When DS9 begins to experience an epidemic of mythical, fictional, and historical figures, characters are forced to take long looks at themselves and at each other through the lens of imagination come to life.
From the previews, I was really prepared not to like this episode, to the point where I struggled to maintain interest during the first part. I thought it would be a hokey one-off episode. But right off the bat we just see some marvelous bits of worldbuilding (galaxybuilding?) which blend into a triumphant episode; by the end I began seeing everything differently, like a Banheriam hawk.
Odo and Quark’s initiating banter is always entertaining but I love that we’re seeing Quark learn about human sports in order to sell to humans. These little practical, logical changes sometimes get overlooked in the big SF dramas, but when they’re done well: wow. They make excellent plot seeds for episodes. Elsewhere on the station, Dax and Julian’s conversation takes a similar path: Dax and Odo are both maintaining positions of practical purity, while Quark and Julian riposte with lusty greed (and probably both need sonic showers.) Is DS9 making a statement about human nature? These four are really the character heart of this episode, as Sisko and Kira work with Dax to figure out the mystery behind “elevated thoron emissions in the plasma field” of the Denorios belt.
|The Smoke Monster from LOST, now cast as Elevated Thoron Emissions.|
Whatever these emissions are, they’re resulting in strange apparitions. Characters appear when stories are read, holodeck characters follow people home. Dreams come to life. For some reason I’m reminded of a Babylon 5 episode, “Day of the Dead.” Ghosts or figments, this plot device helps our characters grow. In previous reviews, I’ve bashed Julian. Here, I change; Julian humanizes a LOT in this episode. He loves the chase, clearly, but there’s something more there. Fantasy Dax is stupid, desirable, and easy, and Julian doesn’t want her. He thinks initially he’s sick, and though he’s interested in the fantasy, he doesn’t react to fantasy Dax the way he does to real Dax at all.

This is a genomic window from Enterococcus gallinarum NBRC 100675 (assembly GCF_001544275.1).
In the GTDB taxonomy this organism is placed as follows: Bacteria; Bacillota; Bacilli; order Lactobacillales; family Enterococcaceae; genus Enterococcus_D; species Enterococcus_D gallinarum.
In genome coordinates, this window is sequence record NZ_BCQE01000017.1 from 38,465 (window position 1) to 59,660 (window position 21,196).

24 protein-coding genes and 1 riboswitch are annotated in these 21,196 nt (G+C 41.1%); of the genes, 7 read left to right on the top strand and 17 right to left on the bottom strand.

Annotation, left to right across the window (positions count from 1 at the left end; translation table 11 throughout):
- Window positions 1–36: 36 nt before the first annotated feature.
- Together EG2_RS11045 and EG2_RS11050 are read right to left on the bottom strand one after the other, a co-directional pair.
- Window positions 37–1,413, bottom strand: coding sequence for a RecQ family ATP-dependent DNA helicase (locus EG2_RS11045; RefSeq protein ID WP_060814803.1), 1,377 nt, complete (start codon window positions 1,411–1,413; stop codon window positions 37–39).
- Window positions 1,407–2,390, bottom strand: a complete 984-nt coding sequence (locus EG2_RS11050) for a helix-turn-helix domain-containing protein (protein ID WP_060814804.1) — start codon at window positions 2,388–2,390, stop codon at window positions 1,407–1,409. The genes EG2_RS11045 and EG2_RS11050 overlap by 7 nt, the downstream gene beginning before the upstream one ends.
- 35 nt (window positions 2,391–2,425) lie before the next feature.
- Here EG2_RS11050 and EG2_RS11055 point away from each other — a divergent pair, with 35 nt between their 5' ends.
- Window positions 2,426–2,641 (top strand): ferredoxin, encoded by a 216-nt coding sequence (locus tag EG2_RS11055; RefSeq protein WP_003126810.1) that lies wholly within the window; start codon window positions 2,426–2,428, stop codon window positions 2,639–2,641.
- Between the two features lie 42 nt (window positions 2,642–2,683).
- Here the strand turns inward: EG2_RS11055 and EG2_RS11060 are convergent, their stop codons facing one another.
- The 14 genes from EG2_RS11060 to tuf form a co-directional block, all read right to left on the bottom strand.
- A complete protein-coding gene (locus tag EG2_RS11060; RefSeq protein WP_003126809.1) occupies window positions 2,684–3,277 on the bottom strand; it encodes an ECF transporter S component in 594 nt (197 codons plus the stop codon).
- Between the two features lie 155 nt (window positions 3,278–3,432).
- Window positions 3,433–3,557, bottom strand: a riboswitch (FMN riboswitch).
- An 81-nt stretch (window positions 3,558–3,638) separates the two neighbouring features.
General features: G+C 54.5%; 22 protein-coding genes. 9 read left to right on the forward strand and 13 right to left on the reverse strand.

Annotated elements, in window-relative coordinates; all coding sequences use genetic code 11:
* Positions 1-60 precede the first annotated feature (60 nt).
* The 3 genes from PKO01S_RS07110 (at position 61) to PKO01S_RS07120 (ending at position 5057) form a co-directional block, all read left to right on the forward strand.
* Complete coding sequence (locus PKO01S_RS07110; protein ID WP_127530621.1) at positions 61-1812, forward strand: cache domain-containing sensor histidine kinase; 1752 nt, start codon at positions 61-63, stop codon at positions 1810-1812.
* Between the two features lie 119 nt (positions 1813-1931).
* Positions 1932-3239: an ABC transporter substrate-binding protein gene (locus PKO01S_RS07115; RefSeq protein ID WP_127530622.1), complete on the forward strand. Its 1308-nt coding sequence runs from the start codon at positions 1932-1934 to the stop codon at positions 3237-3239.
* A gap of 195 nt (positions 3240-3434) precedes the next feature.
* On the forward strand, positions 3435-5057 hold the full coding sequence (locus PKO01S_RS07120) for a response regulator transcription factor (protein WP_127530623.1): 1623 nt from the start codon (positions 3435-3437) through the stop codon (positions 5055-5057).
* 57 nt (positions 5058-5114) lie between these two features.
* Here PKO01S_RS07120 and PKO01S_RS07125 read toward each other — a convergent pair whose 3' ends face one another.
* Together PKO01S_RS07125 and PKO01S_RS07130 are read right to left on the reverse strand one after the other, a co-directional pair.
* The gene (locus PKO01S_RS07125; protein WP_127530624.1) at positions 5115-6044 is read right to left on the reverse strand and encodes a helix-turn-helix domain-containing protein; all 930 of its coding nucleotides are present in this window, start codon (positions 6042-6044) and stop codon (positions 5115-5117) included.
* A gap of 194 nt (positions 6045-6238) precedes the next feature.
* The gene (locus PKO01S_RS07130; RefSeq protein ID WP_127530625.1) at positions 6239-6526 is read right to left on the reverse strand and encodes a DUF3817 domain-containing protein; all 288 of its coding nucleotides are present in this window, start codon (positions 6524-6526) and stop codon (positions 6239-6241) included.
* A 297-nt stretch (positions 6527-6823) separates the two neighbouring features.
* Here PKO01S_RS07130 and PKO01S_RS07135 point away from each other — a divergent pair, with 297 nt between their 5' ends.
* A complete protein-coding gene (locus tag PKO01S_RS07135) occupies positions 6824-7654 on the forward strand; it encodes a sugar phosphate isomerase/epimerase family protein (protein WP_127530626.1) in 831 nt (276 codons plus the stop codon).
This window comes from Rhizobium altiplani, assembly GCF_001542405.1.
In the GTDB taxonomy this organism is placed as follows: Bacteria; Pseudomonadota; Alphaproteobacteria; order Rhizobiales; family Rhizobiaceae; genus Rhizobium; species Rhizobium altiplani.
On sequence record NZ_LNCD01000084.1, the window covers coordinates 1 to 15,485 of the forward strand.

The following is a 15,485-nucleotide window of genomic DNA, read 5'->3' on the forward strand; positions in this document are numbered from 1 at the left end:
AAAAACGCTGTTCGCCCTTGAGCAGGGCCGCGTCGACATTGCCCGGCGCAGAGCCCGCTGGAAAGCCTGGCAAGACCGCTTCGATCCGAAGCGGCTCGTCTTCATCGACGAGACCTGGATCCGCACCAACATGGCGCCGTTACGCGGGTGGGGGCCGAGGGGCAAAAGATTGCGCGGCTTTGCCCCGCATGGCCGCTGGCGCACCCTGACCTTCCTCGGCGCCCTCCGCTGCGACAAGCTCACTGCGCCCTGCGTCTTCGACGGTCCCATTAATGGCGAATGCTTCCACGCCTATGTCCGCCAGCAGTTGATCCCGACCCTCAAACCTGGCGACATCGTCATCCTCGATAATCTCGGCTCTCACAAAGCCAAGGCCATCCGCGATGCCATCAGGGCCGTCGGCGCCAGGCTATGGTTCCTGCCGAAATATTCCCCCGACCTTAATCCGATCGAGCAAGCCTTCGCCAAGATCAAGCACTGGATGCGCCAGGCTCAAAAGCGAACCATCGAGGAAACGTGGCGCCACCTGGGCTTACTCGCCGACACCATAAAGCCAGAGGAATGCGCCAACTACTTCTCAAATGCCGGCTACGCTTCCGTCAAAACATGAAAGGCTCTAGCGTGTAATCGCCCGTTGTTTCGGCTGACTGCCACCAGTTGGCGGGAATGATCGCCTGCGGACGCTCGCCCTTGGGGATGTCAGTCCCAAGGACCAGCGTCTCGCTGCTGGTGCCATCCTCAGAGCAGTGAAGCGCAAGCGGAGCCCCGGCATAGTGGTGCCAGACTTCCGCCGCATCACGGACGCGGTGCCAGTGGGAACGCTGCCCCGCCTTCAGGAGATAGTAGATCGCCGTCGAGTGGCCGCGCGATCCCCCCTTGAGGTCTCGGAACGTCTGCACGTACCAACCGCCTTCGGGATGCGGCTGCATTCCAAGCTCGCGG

Quark’s greed is also entertaining; his comeuppance was hilarious.
The ending was really touching. The prospect of an alien race with a science advanced enough to look like magic has appeared on B5, ST:TNG, and dozens of novels of the science fiction and fantasy variety. In this episode, we're introduced to such a race. The aliens were struck by the human capacity for imagination, but–and they didn't say this outright–additionally the capacity for empathy as well.
Bits and pieces
–Remember, I’m watching most of this series for the first time, although I read a few DS9 novels and was familiar with the premise, and I saw the pilot as a kid. This creates some anachronisms. When I first saw O’Brien react to Rumplestiltskin, my first thought? “OMG! The Dark One! Crossover!"
–Why DO we tell them stories about evil dwarfs that want to steal children?
–I love the O’Brien family. Molly is consistently adorable.
–So is the actor Keone Young, who appeared in Dude, Where’s My Car?, Men in Black 3, Crank, and other films.
Quark: I could make a shape-shifter playmate for you. The two of you could... Intermingle. (Shakes a suggestive glass)
Dax: She really is submissive, isn't she? Is that how you want me to be, Julian? So submissive?
notDax: I am not submissive. Am I?
Bashir: No, er, well, I don't think so.
notDax: I'm just not the cold fish you are.
Dax: Cold fish?
Bashir: Now, I never said that.
notDax: If you'd get down off your high horse, you'd start to appreciate Julian.
Bashir: She has a sense of humour, as, as I've always imagined you do.
notDax: I could use one about now.
Four out of four holodeck baseballs.